7 miles of hiking • 2000' elevation gain •
It was an interesting drive to the Thunder Mountain Trailhead. After leaving the Clackamas River area, we headed up forest service roads, winding our way up to the trailhead. Past trip reports stated the road being suitable for passenger vehicles, and it MOSTLY was. Lots of trees were down across the road, but luckily it looked like someone had recently gone through with a chain saw and made a path just wide enough for a car for each one down. Same with a few landslides, the rocks were moved just enough for a car to pass through. The last mile to the trailhead was very overgrown. Fans of your car paint job beware.
The road seemed to run out, and we saw the unmarked pullout for our start.
The second we stepped out of our vehicles, the swarm came. The most vicious awful vile kind of pest, the mosquito. I was grateful I had finally purchased a bug net for my head, but I might have to invest in the full body version. They were relentless.
Eager to get moving, we started our ascent. It was relatively short and mild up to the junction between Thunder and Skookum Lake. The day was still cloudy/drizzly so we decided to save the summit of Thunder for our way back as the skies were expected to clear up later in the day.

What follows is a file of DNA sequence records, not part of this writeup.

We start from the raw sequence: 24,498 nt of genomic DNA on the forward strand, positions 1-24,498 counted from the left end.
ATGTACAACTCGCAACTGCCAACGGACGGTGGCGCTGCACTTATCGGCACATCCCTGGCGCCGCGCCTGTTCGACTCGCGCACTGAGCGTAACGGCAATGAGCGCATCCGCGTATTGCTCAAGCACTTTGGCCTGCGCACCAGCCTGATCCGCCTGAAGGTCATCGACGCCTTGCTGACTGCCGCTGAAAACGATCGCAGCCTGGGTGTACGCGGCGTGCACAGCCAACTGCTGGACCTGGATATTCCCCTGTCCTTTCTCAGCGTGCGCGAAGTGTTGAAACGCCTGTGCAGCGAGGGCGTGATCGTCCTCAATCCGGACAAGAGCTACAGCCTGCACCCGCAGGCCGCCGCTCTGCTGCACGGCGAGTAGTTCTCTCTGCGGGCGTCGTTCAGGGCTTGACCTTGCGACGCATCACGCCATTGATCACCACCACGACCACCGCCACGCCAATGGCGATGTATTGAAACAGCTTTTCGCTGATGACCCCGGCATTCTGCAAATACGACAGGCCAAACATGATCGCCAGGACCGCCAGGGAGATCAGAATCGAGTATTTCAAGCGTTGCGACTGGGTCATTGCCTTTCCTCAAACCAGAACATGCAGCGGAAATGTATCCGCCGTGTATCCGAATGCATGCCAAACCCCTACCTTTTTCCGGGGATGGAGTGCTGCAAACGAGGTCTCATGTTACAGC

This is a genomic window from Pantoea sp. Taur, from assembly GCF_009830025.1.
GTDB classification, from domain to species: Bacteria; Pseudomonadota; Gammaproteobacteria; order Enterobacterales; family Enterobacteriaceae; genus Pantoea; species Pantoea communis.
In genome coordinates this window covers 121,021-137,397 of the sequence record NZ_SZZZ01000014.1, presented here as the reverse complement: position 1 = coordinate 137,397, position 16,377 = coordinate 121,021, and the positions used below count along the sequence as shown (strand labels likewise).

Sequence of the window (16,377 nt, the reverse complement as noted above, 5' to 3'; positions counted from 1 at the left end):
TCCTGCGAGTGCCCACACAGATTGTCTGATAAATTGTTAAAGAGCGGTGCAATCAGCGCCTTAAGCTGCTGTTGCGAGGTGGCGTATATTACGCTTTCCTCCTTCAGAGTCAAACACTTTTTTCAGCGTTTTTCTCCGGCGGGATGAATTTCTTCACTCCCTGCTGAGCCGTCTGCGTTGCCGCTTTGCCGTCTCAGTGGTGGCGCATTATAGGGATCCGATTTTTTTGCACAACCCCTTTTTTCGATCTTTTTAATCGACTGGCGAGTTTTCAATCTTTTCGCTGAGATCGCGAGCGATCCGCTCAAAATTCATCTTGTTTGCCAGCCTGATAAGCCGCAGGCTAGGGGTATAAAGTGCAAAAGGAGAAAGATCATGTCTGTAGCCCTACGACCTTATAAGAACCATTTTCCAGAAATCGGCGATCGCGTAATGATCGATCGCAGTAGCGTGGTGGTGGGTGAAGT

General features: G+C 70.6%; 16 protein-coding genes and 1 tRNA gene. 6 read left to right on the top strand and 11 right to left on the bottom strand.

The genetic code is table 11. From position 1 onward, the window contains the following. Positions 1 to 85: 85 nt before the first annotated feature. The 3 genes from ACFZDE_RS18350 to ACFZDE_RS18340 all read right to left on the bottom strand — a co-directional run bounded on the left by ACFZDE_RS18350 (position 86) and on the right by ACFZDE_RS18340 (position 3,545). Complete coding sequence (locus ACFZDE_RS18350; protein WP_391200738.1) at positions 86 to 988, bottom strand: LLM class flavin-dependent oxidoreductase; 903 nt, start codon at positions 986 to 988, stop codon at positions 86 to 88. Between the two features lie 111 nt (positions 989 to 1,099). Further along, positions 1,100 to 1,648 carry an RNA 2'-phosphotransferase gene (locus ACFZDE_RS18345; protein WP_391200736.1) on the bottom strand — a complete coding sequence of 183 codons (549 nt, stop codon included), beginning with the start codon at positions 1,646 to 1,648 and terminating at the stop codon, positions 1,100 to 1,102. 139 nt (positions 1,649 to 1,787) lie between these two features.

We began our descent down to Skookum Lake, passing a burn zone with a narrow path trying to qualify as a proper trail. Beware, a fall here would not end well. However, this is the only sort of sketchy section of trail, and as the switchbacks came, the trail widened a bit and had less of a drop off. We passed numerous giant ant mounds, and stood in awe as the little guys went about their work.
The trail was faint at times, overgrown, and could definitely benefit from more boots on the ground. Eventually we came to a perfect snack spot, complete with strange and interesting mossy rock formations. More switchbacks to follow.
We scouted the turn-off for Baty, finding the trail where it faintly began past the meadow. We continued down to the lake, where the sun was now shining, and the mosquitoes gave us a bit of a break. A nice long rest was had, as we mulled over whether we had time to try for the scramble up Baty. We decided we should have gotten an earlier start, as the path was likely going to involve bushwhacking, so it was scrapped for another day.
Kat had walked the entire length of the wildwood by herself on her birthday earlier in the week, and my other hiking partner was carrying 9 liters of water in his pack for training, so I lead us back up at a leisurely pace. We made it to the top of Thunder, and could see Jefferson and the Three Sisters waving to us. Most of the other peaks were obscured by stubborn clouds. I'll have to make it up on a clearer day. One of the best views was actually had at a spur off of the junction of 542/543, where you can scramble out on the ridge.
In all, a pleasant day, despite the best efforts of the evil skeeters.